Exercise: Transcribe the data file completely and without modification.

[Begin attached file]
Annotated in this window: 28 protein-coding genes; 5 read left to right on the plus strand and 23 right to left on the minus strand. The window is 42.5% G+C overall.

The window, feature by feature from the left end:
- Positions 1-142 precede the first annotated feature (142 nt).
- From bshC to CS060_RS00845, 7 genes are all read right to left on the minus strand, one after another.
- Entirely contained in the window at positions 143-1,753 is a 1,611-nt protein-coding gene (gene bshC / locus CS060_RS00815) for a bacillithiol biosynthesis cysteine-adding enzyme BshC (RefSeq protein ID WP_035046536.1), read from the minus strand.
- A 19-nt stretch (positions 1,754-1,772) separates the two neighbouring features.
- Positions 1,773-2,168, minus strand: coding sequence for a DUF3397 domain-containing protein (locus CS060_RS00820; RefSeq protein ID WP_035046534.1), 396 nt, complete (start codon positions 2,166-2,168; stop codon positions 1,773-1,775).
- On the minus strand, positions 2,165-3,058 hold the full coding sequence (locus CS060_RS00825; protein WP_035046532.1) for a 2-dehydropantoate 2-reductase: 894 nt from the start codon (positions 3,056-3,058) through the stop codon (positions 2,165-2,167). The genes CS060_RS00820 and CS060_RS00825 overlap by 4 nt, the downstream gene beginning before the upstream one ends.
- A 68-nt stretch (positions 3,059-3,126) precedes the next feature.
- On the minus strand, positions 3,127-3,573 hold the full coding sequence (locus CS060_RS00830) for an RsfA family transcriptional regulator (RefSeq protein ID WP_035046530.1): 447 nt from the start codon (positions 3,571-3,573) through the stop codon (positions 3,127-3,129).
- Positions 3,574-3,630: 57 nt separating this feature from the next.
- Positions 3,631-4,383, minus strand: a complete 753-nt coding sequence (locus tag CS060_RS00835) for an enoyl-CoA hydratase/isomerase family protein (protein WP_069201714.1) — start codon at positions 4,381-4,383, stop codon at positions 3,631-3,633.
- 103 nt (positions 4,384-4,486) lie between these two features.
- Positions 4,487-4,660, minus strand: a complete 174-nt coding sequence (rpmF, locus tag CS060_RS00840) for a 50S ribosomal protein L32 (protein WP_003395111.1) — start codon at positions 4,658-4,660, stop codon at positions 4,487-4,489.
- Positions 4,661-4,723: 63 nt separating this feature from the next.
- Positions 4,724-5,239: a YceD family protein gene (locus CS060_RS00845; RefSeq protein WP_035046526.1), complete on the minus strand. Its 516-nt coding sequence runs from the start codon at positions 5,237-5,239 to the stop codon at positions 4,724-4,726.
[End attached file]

Annotated in this window: 28 protein-coding genes; 5 read left to right on the plus strand and 23 right to left on the minus strand. The window is 42.5% G+C overall.

The window, feature by feature from the left end:
- Positions 1-142 precede the first annotated feature (142 nt).
- From bshC to CS060_RS00845, 7 genes are all read right to left on the minus strand, one after another.
- Entirely contained in the window at positions 143-1,753 is a 1,611-nt protein-coding gene (gene bshC / locus CS060_RS00815) for a bacillithiol biosynthesis cysteine-adding enzyme BshC (RefSeq protein ID WP_035046536.1), read from the minus strand.
- A 19-nt stretch (positions 1,754-1,772) separates the two neighbouring features.
- Positions 1,773-2,168, minus strand: coding sequence for a DUF3397 domain-containing protein (locus CS060_RS00820; RefSeq protein ID WP_035046534.1), 396 nt, complete (start codon positions 2,166-2,168; stop codon positions 1,773-1,775).
- On the minus strand, positions 2,165-3,058 hold the full coding sequence (locus CS060_RS00825; protein WP_035046532.1) for a 2-dehydropantoate 2-reductase: 894 nt from the start codon (positions 3,056-3,058) through the stop codon (positions 2,165-2,167). The genes CS060_RS00820 and CS060_RS00825 overlap by 4 nt, the downstream gene beginning before the upstream one ends.
- A 68-nt stretch (positions 3,059-3,126) precedes the next feature.
- On the minus strand, positions 3,127-3,573 hold the full coding sequence (locus CS060_RS00830) for an RsfA family transcriptional regulator (RefSeq protein ID WP_035046530.1): 447 nt from the start codon (positions 3,571-3,573) through the stop codon (positions 3,127-3,129).
- Positions 3,574-3,630: 57 nt separating this feature from the next.
- Positions 3,631-4,383, minus strand: a complete 753-nt coding sequence (locus tag CS060_RS00835) for an enoyl-CoA hydratase/isomerase family protein (protein WP_069201714.1) — start codon at positions 4,381-4,383, stop codon at positions 3,631-3,633.
- 103 nt (positions 4,384-4,486) lie between these two features.
- Positions 4,487-4,660, minus strand: a complete 174-nt coding sequence (rpmF, locus tag CS060_RS00840) for a 50S ribosomal protein L32 (protein WP_003395111.1) — start codon at positions 4,658-4,660, stop codon at positions 4,487-4,489.
- Positions 4,661-4,723: 63 nt separating this feature from the next.
- Positions 4,724-5,239: a YceD family protein gene (locus CS060_RS00845; RefSeq protein WP_035046526.1), complete on the minus strand. Its 516-nt coding sequence runs from the start codon at positions 5,237-5,239 to the stop codon at positions 4,724-4,726.